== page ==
BANFIELD: For one thing, look, if anyone finds themselves in a circumstance facing down a gun, while that may be extraordinarily brave, it can also get you killed.

JOHNS: Yes, for sure.

BANFIELD: A baseball bat is just no match.

JOHNS: I wouldn't recommend it.

BANFIELD: Thank god. Yes, Joe, thank god he is OK. Lord, that is violent.

Let me turn to something violent but just remarkably tragic in the nature of little children being involved now and gun violence. What do you know about this next story?

JOHNS: Right. This is just a truly tragic story out of Toms River, y New Jersey. The New Jersey star ledger reports today that the families making funeral arrangements tomorrow for 6-year-old Brandon Holt. He was shot earlier this week by a 4-year-old neighbor as the two boys played a pretend shooting game. The 4-year-old reportedly goes into his house returning a few minutes later with a loaded .22 caliber rifle that had been left unlocked and within reach of the toddler.

The neighbors are just still trying to make sense of this tragedy.


UNIDENTIFIED NEIGHBOR: They were just here for Easter dinner, and always smiling, always laughing. The cutest, cutest little boy.

UNIDENTIFIED NEIGHBOR: This is, you know, something that shouldn't have happened. I mean, it's horrible.


JOHNS: Brandon was shot from 45 feet away and died later in the hospital. "The Star Ledger" says the young shooter's family had recently moved into the neighborhood. Now the prosecutors are looking into this case to determine whether or not any charges are going to be filed -- Ashleigh? BANFIELD: Joe Johns, thank you. I'm sorry that task is morbid and difficult, but it is important. It's important for people to know what is happening in this country daily.

Joe Johns reporting for us.

And I want to take you back live now to Irving, Texas. There's a news conference that's getting underway with details of that overturned bus. Let's listen in.

SGT. LONNIE HASCHEL, TEXAS DEPARTMENT OF PUBLIC SAFETY: We have two that are confirmed deceased right now. The passengers have been taken to hospitals throughout the Metroplex. We have agreements with several fire, police, EMS, that kind of thing. They're working to get the folks triaged. That's what you have seen in the live shots. That big yellow tarp that's out there, they're assessing injuries, determining who has the most serious injuries and then shipping those folks off to various hospitals depending on the severity of their injury.

BUD GILLETTE, REPORTER, CBS, 11 NEWS, KTVT: We were told that it's a Cardinal Coach out of Mansfield, is that correct?

HASCHEL: I don't have any information on the name of the coach or carrier or anything yet. That will all come out in the investigation. They were headed to one of the casinos. I do know that. Other than that, that's all I have for now.

GILLETTE: Do you know where they picked everybody up this morning, where they started?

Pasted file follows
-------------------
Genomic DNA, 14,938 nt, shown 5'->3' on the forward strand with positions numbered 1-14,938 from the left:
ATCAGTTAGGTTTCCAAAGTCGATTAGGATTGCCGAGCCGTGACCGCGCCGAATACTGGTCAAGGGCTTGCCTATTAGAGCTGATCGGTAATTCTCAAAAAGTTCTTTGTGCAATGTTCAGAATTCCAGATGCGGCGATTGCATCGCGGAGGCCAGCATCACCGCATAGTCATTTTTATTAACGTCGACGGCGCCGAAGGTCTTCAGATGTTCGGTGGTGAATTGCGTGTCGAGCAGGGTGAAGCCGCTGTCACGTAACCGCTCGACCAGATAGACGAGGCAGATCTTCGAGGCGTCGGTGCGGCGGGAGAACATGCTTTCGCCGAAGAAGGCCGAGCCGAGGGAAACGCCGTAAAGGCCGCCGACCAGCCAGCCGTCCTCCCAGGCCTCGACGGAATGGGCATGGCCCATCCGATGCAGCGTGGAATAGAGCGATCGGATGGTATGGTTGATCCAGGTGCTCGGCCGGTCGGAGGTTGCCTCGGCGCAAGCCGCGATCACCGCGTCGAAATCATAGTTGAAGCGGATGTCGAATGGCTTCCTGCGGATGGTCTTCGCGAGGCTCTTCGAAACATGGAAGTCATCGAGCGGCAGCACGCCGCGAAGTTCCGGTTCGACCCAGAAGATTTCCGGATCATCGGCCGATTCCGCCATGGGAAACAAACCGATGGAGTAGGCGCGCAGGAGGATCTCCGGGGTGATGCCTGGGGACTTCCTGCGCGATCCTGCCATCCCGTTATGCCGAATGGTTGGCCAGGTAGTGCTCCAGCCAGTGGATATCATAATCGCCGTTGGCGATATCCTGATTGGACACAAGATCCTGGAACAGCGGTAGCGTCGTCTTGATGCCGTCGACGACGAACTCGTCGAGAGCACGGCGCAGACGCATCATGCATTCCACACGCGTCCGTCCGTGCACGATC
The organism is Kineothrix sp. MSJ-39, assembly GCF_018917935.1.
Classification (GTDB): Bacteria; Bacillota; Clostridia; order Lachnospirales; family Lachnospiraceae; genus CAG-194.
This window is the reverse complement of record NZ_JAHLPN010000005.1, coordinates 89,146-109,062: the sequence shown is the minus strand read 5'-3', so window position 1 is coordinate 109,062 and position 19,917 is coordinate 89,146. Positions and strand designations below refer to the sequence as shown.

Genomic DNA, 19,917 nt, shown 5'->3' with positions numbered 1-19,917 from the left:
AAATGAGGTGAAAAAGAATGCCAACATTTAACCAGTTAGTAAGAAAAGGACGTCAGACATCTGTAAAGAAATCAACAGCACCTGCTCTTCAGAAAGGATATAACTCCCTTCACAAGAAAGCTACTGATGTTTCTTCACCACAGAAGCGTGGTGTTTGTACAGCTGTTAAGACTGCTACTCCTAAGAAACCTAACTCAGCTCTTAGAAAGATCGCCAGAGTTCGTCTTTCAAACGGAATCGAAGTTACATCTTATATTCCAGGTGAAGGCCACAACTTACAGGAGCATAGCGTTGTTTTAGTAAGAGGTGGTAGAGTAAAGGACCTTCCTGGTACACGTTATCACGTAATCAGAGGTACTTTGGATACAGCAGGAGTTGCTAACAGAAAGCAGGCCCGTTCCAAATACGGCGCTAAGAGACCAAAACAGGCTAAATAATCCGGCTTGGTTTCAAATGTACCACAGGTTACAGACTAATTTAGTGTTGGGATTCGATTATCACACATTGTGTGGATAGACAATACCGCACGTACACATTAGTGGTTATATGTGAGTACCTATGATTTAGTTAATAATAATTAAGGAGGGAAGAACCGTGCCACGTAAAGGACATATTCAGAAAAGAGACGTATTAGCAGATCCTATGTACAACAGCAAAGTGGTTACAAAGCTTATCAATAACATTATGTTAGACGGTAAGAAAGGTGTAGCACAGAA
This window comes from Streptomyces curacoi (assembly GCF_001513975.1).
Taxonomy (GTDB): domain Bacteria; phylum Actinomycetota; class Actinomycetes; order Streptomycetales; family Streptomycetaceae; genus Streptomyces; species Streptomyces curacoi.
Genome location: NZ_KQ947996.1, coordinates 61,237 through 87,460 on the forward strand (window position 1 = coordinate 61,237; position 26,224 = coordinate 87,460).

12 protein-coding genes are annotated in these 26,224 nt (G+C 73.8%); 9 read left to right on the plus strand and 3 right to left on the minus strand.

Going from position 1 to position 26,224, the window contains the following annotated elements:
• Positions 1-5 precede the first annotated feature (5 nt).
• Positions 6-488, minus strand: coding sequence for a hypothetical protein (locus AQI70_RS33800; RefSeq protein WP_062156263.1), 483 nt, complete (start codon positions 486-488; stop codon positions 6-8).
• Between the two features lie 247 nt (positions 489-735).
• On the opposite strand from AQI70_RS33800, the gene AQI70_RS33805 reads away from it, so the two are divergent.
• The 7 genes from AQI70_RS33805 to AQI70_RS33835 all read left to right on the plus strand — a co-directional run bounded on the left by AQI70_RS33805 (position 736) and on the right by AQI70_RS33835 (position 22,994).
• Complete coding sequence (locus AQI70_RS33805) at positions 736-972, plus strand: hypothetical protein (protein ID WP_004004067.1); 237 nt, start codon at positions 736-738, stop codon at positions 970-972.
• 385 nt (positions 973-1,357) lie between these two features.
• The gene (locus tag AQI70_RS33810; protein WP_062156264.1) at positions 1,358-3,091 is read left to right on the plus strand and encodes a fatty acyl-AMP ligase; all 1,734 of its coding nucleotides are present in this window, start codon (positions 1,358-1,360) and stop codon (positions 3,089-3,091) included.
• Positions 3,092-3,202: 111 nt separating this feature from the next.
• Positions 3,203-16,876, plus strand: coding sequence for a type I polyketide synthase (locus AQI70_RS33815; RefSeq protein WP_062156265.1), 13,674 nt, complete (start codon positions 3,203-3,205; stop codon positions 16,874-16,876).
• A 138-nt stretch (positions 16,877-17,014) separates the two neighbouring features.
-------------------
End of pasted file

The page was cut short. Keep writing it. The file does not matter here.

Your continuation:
HASCHEL: I don't have negotiation as to whether they picked everyone up or initiated. We're still on the emergency management kind of a stage while we're tending to those injured. Investigators will talk to the witnesses, the injured parties, and such.

GILLETTE: What happens now? I mean, this is a major freeway, 161. This is a toll way and 161 merges. It looks like it's all toll road, but it's actually -- this seconds is a Texas state highway because it was built before the toll road. What happened now? How long does it stay closed? What would you advise drivers who don't want to use this to do?

HASCHEL: Bud, we're going to keep the roadway closed until we have the investigation complete. We'll come out and do what he this call map the scene. They're going to take very specific measurements so we can figure out what happened and where everyone was at the time of the crash. We would encourage everyone if they're planning to take this home for a lunch meeting or something this afternoon, stay off of 161. It's going remain closed for some time. It's going to be closed for a while.

GILLETTE: The two people you say are deceased, were they taken to the hospital? Did they die en route?

HASCHEL: I don't have that information as of right now. I've just been informed that there are two deceased.

GILLETTE: Where is the ambulance taking the almost two dozen other people?

HASCHEL: The other folks are transported in the command staff for the fire department and EMS to make a determination as to the severity of the injury, where the people are transported. They're being taken to various hospitals throughout the Metroplex. They determine whether it goes via ground ambulance or air ambulance depending on the severity of the injury.

GILLETTE: Do you know how many went by air ambulance or ground ambulance?

HASCHEL: It's way too early for me to have that. They're still down there, when I came up to meet with you folks. They were still down there assessing injuries and getting people transported. They had ambulances lined up. I can't tell you that right now. That will come out later.

GILLETTE: I understand DART was president to service bringing the bus out here to remove people. Were they going to hospitals or taking the less injured back to where they started? Do you know what the function of the DART bus was?

HASCHEL: I don't have that information. If it's going to be a medical issue, that's probably going to be taken care of by an ambulance. But if we have people that were uninjured, that's where we call on the assistance of the DART folks to get people to a safe location.

GILLETTE: How important was it to have a mass casualty plan in place and to have all this -- all these other -- sorry -- looking for the word.